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Unicast Reverse Path Forwarding Concepts and Configuration

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When connected to public networks, one common method to initiate an attack is to utilize IP source address spoofing. When using this method, the hacker attempts to send traffic into the network with a source address that is known or trusted by the target. If no protection exists, the organizational network will allow the traffic and potentially open themselves up to a number of different attack types. This article goes over the Unicast Reverse Path Forwarding (Unicast RPF) feature and how it can be configured to deal with these issues.
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When connected to public networks, one common method to initiate an attack is to utilize IP source address spoofing. When using this method, the hacker attempts to send traffic into the network with a source address that is known or trusted by the target. If no protection exists, the organizational network will allow the traffic and potentially be open to a number of different attack types. This article explores the Unicast Reverse Path Forwarding (Unicast RPF) feature and how it can be configured to deal with these issues.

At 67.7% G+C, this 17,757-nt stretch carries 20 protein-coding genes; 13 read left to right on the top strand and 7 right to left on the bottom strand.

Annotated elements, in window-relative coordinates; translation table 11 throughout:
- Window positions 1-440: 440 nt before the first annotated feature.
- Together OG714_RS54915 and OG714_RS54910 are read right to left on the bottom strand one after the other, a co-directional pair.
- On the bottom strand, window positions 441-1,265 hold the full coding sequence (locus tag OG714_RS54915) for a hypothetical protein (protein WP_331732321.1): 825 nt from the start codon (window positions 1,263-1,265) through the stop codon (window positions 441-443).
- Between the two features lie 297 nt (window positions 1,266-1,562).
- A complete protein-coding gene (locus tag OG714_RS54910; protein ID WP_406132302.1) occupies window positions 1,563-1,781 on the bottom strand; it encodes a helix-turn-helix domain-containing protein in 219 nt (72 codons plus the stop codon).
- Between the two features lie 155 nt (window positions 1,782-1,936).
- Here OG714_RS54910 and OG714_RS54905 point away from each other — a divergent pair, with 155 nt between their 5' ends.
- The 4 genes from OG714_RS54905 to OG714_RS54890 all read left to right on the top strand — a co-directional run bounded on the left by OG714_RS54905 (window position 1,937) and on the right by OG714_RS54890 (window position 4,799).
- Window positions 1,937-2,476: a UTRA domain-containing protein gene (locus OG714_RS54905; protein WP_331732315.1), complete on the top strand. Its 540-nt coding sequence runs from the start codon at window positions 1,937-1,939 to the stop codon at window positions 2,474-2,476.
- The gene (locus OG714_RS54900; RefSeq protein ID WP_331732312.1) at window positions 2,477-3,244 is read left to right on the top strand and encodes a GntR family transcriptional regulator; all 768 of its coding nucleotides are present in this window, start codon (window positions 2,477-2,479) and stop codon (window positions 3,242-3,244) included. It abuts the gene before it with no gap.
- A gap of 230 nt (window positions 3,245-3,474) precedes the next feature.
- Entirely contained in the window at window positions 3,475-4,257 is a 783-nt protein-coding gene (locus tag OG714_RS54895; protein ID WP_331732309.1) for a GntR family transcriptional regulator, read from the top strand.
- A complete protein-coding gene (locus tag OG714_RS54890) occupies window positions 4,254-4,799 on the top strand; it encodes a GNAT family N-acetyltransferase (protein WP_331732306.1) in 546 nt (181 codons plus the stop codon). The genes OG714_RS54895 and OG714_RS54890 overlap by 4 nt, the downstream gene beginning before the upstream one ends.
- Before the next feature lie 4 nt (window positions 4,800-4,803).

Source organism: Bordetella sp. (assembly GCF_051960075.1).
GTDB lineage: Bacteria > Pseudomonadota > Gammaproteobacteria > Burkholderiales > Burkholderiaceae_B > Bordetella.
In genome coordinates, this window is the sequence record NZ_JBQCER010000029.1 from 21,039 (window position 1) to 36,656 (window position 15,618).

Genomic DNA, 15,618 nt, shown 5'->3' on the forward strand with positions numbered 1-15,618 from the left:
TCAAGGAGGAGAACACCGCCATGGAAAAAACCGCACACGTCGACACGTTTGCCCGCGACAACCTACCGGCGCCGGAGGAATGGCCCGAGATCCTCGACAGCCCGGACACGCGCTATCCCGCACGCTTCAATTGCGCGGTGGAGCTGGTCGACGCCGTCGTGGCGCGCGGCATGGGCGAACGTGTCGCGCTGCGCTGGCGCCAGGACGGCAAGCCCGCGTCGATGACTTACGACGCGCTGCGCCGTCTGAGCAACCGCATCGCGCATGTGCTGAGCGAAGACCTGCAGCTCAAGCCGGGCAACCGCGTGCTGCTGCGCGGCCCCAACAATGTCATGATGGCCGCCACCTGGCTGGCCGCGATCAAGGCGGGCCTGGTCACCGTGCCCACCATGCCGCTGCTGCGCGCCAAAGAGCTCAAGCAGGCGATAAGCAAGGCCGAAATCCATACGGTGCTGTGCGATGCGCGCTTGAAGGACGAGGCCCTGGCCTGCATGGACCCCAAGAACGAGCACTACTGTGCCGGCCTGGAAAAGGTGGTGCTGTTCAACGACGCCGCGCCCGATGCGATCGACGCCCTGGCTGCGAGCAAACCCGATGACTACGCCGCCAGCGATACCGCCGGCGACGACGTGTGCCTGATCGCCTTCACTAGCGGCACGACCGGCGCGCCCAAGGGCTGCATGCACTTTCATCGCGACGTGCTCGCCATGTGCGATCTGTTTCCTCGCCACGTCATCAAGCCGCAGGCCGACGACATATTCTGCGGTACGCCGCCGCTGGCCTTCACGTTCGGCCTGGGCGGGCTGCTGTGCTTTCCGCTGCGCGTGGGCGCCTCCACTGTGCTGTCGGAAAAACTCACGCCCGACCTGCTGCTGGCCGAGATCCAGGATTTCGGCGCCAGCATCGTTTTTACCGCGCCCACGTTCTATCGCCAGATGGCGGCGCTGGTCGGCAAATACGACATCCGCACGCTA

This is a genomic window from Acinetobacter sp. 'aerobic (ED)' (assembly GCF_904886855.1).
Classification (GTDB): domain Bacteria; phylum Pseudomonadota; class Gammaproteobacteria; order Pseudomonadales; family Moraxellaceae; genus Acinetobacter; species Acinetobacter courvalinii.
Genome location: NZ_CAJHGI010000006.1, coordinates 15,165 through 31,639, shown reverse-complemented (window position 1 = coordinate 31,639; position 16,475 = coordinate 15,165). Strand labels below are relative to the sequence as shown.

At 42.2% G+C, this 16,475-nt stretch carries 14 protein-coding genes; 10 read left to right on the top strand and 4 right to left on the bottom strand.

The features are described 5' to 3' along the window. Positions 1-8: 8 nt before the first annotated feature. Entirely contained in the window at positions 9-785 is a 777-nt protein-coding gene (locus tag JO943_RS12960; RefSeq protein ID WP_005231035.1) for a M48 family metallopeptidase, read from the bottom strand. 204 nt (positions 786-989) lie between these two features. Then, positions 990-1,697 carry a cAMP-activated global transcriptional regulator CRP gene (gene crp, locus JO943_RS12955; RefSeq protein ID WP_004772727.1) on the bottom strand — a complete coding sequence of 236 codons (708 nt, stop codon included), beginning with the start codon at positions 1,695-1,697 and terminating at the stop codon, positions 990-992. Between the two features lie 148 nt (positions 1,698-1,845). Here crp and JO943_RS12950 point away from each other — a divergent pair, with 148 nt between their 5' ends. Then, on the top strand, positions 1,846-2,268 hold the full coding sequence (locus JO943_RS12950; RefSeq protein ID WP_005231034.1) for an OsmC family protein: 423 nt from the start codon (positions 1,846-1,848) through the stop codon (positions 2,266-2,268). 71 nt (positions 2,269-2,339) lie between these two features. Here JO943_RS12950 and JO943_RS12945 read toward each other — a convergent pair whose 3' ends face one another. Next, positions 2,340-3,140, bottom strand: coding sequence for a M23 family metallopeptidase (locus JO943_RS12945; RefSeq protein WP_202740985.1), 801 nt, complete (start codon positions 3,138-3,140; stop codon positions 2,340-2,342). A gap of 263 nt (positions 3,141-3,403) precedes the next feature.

Unicast Reverse Path Forwarding Concepts

In the past, the best solution for these problems was to build a set of access lists that would manually be able to block traffic that was coming in from an external interface but sourced from an IP address that existed within the internal network. When dealing with only a small network, this configuration is typically not that big of a problem, as the list of IP addresses to guard against can be rather short and relatively easy to maintain. However, when dealing with a larger organization, the maintenance needed to keep up these access lists (ACLs) with the ongoing allocation of addresses within the organization is time-absorbing. The other problem with ACLs is that they limit the rate in which traffic could be forwarded, which can greatly affect network performance.